The Protocol further specifies that a resident of a Contracting State who pursues employment in the other Contracting State and who, during a taxable period is physically present in the first State and/or in a third State to pursue employment during one or more periods not exceeding in aggregate 29 days, is deemed to have effectively exercised his professional activity in the other State for the whole taxable year. This provision is of significant interest for the 95,000 French commuters who are employed in Luxembourg: in case they are professionally active either in France or in a third State (being neither France nor Luxembourg), they will remain taxable only in Luxembourg provided their activity outside Luxembourg does not exceed 29 days within the fiscal year.


The New Treaty follows article 22 OECD MTC and capital represented by immovable property may be taxed in the State where it is situated. This provision allows France to tax French real estate directly owned by Luxembourg residents in accordance with the new wealth tax on real estate (impôt sur la fortune immobilière).

Indirect holdings through companies may however not be taxed in France.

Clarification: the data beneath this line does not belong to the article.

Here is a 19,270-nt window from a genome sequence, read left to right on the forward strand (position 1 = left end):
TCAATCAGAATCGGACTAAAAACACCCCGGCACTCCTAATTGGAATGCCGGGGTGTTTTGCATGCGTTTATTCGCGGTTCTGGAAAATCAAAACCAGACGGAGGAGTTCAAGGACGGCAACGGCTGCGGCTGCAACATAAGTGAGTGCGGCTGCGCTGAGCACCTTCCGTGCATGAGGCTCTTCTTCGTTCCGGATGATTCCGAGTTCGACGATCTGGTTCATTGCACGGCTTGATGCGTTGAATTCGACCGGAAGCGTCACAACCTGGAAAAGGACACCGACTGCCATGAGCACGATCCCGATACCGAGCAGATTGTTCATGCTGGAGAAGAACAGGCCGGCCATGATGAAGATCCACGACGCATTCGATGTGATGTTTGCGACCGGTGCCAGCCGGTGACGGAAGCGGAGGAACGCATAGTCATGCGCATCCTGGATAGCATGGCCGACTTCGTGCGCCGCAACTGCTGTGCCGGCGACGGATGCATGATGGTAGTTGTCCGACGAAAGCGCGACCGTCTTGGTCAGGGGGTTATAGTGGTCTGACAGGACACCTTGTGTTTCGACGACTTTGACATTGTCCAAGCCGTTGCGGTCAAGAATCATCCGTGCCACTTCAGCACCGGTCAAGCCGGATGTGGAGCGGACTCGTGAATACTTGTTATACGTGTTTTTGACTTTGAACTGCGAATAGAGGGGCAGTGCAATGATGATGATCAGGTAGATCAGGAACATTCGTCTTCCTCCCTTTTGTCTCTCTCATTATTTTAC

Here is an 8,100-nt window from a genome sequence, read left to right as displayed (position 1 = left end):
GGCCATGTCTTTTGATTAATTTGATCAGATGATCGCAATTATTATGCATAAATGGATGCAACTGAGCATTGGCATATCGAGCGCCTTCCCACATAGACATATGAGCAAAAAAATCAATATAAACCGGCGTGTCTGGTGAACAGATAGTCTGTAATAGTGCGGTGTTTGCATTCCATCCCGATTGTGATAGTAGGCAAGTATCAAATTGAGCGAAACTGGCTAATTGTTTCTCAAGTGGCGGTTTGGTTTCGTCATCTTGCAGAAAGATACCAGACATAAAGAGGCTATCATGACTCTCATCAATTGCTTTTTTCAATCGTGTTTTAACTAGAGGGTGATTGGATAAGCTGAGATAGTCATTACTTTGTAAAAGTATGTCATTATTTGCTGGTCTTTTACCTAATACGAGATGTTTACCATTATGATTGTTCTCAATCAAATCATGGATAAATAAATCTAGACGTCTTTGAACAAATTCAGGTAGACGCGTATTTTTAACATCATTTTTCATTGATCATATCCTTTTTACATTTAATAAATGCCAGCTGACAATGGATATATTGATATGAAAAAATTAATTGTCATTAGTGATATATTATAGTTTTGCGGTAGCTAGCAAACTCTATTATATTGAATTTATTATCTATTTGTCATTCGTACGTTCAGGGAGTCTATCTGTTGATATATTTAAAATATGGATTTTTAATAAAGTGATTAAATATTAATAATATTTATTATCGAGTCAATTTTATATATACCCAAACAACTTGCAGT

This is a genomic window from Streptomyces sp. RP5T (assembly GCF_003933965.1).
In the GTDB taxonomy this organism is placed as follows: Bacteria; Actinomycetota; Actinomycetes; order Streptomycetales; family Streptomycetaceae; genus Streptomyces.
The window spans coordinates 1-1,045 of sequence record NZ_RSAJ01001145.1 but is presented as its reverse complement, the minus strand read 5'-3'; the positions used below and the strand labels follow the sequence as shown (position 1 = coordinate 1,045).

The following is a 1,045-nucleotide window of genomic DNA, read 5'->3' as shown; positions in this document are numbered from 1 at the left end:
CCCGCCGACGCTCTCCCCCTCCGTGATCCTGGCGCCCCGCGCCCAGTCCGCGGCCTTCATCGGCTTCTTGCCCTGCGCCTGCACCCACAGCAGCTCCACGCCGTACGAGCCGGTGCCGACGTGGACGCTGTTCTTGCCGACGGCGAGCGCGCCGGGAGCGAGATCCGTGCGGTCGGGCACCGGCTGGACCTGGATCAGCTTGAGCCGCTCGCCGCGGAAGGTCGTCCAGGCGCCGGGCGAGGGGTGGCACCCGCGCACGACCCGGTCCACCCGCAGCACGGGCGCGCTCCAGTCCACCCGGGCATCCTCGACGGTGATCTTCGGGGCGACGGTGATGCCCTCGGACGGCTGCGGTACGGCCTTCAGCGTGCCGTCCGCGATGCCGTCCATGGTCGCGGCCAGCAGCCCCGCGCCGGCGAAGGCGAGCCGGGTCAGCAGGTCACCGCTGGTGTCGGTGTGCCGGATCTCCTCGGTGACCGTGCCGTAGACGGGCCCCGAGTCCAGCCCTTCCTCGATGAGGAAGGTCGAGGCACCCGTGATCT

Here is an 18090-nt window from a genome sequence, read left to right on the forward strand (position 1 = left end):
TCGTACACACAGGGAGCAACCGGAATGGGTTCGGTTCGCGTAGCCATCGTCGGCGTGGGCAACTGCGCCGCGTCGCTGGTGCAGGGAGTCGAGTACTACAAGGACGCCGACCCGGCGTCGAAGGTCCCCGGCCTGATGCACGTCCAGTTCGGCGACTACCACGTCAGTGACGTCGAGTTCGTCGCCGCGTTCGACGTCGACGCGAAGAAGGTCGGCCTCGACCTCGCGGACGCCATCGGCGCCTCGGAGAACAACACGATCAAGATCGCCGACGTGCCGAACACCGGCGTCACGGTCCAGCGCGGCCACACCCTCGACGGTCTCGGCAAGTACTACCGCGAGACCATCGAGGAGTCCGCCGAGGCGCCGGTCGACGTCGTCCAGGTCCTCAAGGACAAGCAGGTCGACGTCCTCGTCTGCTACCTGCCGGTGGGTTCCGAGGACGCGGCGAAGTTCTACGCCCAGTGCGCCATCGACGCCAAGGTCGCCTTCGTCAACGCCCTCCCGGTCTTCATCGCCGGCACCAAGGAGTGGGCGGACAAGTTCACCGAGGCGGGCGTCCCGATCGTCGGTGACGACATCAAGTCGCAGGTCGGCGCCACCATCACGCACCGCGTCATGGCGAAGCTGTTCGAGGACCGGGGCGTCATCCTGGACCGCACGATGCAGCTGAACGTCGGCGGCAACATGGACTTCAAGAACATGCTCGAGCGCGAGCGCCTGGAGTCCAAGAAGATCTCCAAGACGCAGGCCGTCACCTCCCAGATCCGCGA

Entitlements to benefits

The New Treaty includes an anti-abuse provision as provided for by article 20 OECD MTC. Accordingly a benefit under the New Treaty shall not be granted in respect of an item of income or capital if it is reasonable to conclude, having regard to all relevant facts and circumstances, that obtaining that benefit was one of the principal purposes of any arrangement or transaction that resulted directly or indirectly in that benefit, unless it is established that granting that benefit in these circumstances would be in accordance with the object and purpose of the relevant provisions of the New Treaty.

Entry into force

The New Treaty will enter into force after the notifications regarding the ratification by each Contracting State have been exchanged.

The provisions of the New Treaty will apply as follows:


It is regrettable that the New Treaty does not foresee any transitional provisions to give the industry sufficient time to adapt its cross-border investment structures, in particular as regards the new dividend treatment of French real estate vehicles, which furthermore is not in line with the 2017 OECD MTC.

In practice, the application of the New Treaty as early as 2019 will require that the ratification process by the respective parliaments, as well as the exchange of the notifications thereof, be finalised by the end of this year.

In the meantime, it may be expected, in the light of the new tax treatment of dividends distributed by French real estate vehicles to Luxembourg residents, that the relevant real estate investment structures will need to be revisited.

The content of this article is intended to provide a general guide to the subject matter. Specialist advice should be sought about your specific circumstances.